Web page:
for i in $(lspci -nnn | grep "Virtual Function" | cut -d' ' -f1); do echo 0000:$i > /sys/bus/pci/drivers/mlx5_core/unbind; done
    devlink dev eswitch set pci/0000:09:00.0 mode switchdev
    ethtool -K enp9s0f0np0 hw-tc-offload on
    for i in $(lspci -nnn | grep "Virtual Function" | cut -d' ' -f1); do echo 0000:$i > /sys/bus/pci/drivers/mlx5_core/bind; done
    
  2. Set up OVS by enabling hardware offload and adding the PF NIC to the integration bridge (normally called br-int):

    ovs-vsctl set open_vswitch . other_config:hw-offload=true
    systemctl restart openvswitch-switch
    ovs-vsctl add-port br-int enp9s0f0np0
    ip link set enp9s0f0np0 up
    

Device options#

NIC devices of type ovn have the following device options:

Key

Type

Default

Managed

Description

acceleration

string

none

no

Enable hardware offloading (either none or sriov, see SR-IOV hardware acceleration)

boot.priority

integer

-

no

Boot priority for VMs (higher value boots first)

host_name

string

randomly assigned

no

The name of the interface inside the host

hwaddr

string

randomly assigned

no

The MAC address of the new interface

ipv4.address

string

-

no

An IPv4 address to assign to the instance through DHCP

ipv4.routes

string

-

no

Comma-delimited list of IPv4 static routes to route to the NIC

ipv4.routes.external

string

-

no

Comma-delimited list of IPv4 static routes to route to the NIC and publish on uplink network

ipv6.address

string

-

no

An IPv6 address to assign to the instance through DHCP

ipv6.routes

string

-

no

Comma-delimited list of IPv6 static routes to route to the NIC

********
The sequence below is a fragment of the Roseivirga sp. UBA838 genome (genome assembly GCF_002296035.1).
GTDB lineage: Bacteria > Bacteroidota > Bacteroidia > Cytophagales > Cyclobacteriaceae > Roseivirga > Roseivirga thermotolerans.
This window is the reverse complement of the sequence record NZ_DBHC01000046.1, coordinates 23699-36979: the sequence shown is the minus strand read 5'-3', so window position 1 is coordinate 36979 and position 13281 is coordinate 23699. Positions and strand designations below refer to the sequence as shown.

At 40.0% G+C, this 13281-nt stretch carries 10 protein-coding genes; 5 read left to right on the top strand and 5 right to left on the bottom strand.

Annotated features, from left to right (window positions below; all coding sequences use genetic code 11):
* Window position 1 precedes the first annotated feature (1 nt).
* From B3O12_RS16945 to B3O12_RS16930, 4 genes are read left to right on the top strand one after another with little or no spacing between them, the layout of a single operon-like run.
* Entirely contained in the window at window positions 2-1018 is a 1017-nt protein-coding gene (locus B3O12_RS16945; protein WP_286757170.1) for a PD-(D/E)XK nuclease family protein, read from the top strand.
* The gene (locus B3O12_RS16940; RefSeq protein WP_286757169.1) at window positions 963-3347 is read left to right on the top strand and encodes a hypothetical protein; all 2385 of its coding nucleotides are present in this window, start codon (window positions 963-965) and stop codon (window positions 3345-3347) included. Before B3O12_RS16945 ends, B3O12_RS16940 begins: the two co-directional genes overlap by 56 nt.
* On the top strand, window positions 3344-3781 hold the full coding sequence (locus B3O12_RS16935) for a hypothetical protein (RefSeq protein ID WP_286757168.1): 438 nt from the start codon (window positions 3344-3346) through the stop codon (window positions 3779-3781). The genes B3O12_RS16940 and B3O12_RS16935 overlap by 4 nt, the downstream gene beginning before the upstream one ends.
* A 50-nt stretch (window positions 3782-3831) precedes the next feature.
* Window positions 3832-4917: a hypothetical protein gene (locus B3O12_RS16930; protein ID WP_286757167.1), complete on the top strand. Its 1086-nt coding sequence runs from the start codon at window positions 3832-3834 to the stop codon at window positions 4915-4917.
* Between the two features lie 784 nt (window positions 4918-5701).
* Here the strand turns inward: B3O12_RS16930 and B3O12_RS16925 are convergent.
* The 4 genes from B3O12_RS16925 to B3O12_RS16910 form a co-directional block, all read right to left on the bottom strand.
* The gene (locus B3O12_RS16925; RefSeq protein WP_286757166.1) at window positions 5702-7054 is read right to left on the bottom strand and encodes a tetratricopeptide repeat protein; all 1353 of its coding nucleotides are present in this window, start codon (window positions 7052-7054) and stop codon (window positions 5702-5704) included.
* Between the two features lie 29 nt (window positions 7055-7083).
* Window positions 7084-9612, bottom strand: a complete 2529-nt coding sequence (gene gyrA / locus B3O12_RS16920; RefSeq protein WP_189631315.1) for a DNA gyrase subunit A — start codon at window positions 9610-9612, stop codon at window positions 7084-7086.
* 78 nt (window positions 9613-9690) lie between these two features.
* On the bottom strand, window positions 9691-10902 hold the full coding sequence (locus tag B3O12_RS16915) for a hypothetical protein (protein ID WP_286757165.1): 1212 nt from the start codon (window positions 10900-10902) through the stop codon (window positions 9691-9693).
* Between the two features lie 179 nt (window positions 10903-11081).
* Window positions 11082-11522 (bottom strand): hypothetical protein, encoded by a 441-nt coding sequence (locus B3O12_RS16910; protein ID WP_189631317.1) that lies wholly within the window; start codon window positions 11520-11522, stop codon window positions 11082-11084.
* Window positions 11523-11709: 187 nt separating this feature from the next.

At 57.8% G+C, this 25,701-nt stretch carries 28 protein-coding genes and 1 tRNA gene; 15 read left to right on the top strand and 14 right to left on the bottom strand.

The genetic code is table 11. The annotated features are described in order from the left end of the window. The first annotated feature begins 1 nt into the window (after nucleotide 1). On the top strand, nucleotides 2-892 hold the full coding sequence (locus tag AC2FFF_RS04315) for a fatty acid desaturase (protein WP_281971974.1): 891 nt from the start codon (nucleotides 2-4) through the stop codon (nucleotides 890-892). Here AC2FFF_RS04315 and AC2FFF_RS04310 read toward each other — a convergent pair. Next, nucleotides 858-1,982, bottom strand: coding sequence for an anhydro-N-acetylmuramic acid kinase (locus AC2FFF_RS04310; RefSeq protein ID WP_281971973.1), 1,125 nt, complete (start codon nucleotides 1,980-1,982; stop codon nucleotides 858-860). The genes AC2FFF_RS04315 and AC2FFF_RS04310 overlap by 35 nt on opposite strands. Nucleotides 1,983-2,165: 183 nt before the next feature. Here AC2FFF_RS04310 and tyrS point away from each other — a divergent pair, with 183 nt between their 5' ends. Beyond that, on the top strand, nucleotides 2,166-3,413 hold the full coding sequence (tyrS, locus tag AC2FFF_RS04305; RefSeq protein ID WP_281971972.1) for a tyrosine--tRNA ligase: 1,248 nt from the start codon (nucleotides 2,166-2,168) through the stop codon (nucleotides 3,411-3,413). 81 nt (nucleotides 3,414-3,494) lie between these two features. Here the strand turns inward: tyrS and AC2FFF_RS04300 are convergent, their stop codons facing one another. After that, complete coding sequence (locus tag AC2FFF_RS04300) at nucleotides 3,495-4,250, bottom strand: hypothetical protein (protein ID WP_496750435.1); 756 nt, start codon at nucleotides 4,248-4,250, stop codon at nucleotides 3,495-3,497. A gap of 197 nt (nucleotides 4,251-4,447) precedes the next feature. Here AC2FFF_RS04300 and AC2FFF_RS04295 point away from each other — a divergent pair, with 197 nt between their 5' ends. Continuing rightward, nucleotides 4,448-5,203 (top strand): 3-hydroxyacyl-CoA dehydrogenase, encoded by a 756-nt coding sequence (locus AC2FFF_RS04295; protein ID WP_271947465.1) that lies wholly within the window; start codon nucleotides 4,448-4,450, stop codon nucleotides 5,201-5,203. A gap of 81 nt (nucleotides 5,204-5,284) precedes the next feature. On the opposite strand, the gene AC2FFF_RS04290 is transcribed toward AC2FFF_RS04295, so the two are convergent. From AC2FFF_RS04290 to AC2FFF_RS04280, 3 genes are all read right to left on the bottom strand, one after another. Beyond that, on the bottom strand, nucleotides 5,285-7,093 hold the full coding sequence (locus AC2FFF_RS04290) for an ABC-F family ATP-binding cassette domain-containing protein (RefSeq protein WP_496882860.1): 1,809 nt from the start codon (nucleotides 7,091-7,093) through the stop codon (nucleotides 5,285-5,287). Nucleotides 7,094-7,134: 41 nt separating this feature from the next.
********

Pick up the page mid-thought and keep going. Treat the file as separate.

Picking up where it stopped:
ipv6.routes.external

string

-

no

Comma-delimited list of IPv6 static routes to route to the NIC and publish on uplink network

name

string

kernel assigned

no

The name of the interface inside the instance

network

string

-

yes

The managed network to link the device to (required)

security.acls

string

-

no

Comma-separated list of network ACLs to apply

security.acls.default.egress.action

string

reject

no

Action to use for egress traffic that doesn’t match any ACL rule

security.acls.default.egress.logged

bool

false

no

Whether to log egress traffic that doesn’t match any ACL rule

security.acls.default.ingress.action

string

reject

no

Action to use for ingress traffic that doesn’t match any ACL rule

security.acls.default.ingress.logged

bool

false

no

Whether to log ingress traffic that doesn’t match any ACL rule

nictype: physical#

Note

  • You can select this NIC type only through the nictype option. (The physical network type can only be used to provide an uplink network for the OVN network.)

  • You can have only one physical NIC for each parent device.

A physical NIC provides straight physical device pass-through from the host. The targeted device will vanish from the host and appear in the instance (which means that you can have only one physical NIC for each targeted device).

Device options#

NIC devices of type physical have the following device options:

Key

Type

Default

Description

boot.priority

integer

-

Boot priority for VMs (higher value boots first)

gvrp

bool

false

Register VLAN using GARP VLAN Registration Protocol

hwaddr

string

randomly assigned

The MAC address of the new interface

maas.subnet.ipv4

string

-

MAAS IPv4 subnet to register the instance in

maas.subnet.ipv6

string

-

MAAS IPv6 subnet to register the instance in

mtu

integer

parent MTU

The MTU of the new interface

name

string

kernel assigned

The name of the interface inside the instance